A federal grand jury in Miami continued hearing from witnesses on Wednesday in the investigation into former President Donald J. Trump’s possession of hundreds of classified documents and other presidential records at his private club in Florida after he left office.
Among those who appeared for questions was Taylor Budowich, a former spokesman to Mr. Trump who now is a top adviser at the super PAC supporting Mr. Trump’s presidential candidacy.
It remained unclear what Mr. Budowich was asked by prosecutors working for the special counsel Jack Smith, who is overseeing the inquiry, or what responses he provided. But Mr. Budowich was working for Mr. Trump during a period when the Justice Department began the investigation last year into his handling of the classified materials, after officials at the National Archives had spent much of 2021 trying to retrieve them.
After his appearance ended, Mr. Budowich posted a message on Twitter saying that he answered “every question honestly.” He described the grand jury inquiry as “a bogus and deeply troubling effort to use the power of government to ‘get’ Trump.”
His lawyer, Stanley Woodward Jr., declined to comment.
Mr. Budowich’s appearance came amid signs that Mr. Smith was nearing the end of the documents investigation and was poised to make a decision about whether to bring charges against Mr. Trump or some of his aides. The special counsel’s office is also conducting a separate inquiry in Mr. Trump’s attempts to overturn the 2020 election. The status of that investigation seems to be lagging somewhat behind the classified documents case.
Most of the documents investigation has been conducted by a grand jury sitting in Washington, which has heard from numerous witnesses over the past several months, including some of Mr. Trump’s White House advisers; some low-level workers at Mar-a-Lago, his club and residence in Florida; and even more than 20 members of his Secret Service security detail.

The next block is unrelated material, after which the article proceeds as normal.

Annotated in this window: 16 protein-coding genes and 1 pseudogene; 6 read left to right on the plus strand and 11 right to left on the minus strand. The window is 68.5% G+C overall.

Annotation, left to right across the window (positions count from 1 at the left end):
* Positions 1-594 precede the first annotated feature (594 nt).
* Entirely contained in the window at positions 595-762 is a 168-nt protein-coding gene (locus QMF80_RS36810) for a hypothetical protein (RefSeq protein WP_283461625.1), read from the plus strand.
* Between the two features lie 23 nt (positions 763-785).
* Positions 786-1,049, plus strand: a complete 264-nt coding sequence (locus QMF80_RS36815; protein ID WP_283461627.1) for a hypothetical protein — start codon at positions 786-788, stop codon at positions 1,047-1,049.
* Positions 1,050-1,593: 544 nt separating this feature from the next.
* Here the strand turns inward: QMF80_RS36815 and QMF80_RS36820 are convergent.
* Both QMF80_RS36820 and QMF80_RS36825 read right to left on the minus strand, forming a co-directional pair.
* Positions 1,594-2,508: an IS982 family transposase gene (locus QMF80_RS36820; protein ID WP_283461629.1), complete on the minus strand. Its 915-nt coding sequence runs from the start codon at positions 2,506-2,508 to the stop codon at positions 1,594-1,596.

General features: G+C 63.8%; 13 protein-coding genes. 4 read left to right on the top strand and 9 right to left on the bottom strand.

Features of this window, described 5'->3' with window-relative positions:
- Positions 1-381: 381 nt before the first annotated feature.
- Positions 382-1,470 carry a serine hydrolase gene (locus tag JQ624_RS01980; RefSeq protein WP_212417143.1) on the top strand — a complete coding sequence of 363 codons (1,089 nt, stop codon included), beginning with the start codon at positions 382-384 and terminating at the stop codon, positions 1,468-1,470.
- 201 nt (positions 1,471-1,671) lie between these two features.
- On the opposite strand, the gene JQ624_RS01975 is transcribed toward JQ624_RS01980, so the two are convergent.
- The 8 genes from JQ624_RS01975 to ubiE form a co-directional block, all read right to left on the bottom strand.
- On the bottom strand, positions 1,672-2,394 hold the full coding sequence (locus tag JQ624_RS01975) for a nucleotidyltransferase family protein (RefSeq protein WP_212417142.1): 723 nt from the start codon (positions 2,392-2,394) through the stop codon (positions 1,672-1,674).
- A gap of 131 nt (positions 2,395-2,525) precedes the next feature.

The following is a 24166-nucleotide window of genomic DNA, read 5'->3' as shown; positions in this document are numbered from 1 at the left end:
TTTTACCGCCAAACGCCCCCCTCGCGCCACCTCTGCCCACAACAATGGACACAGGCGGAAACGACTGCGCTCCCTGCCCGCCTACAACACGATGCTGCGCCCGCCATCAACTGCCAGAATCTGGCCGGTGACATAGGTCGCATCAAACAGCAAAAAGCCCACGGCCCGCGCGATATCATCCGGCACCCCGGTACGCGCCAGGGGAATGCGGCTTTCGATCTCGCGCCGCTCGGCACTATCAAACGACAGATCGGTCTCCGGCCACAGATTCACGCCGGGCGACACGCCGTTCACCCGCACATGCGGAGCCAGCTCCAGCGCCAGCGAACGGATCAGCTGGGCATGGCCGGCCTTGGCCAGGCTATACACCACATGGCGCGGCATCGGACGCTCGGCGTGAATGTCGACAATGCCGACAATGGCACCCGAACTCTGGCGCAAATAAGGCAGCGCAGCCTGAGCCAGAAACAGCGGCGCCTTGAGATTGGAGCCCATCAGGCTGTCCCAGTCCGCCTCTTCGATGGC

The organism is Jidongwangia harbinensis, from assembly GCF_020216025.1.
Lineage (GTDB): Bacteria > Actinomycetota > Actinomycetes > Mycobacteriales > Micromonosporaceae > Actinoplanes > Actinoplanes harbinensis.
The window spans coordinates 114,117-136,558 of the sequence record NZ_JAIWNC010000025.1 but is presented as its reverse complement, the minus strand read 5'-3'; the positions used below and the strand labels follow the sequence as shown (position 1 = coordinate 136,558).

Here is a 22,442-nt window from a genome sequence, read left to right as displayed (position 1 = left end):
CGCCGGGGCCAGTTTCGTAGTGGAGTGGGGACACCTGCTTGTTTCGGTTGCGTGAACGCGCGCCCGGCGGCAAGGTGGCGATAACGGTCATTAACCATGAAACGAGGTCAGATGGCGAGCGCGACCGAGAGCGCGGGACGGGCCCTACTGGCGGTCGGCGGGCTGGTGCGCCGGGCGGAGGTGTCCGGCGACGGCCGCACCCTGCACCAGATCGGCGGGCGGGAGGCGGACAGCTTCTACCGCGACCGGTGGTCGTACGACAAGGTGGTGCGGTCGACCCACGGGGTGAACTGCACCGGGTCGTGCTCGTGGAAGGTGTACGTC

Only a handful of witnesses — including some Mar-a-Lago employees — have appeared so far before the grand jury in Miami, which seems to have started hearing evidence last month, according to people familiar with its workings. It remains uncertain how many more witnesses are scheduled to testify before the Miami grand jury, which is sitting in the city’s federal courthouse.
Recently, there have been indications that the grand jury in Washington has either expired or paused hearing testimony, according to several people familiar with its workings. Some of those people said the last witnesses to appear for questioning in Washington did so in early or mid-May.
Should prosecutors ultimately charge Mr. Trump — which he and some of his advisers are said to believe is likely — it remains an open question whether Mr. Smith’s team would file an indictment in Washington, Miami or perhaps in both cities.
While many of the central events in the documents inquiry occurred in Florida — perhaps most notably a search of Mar-a-Lago by the F.B.I. last summer — the case was opened by national security prosecutors working out of the Justice Department in Washington. Legal experts have debated which location would provide prosecutors with the best venue to sustain criminal charges.
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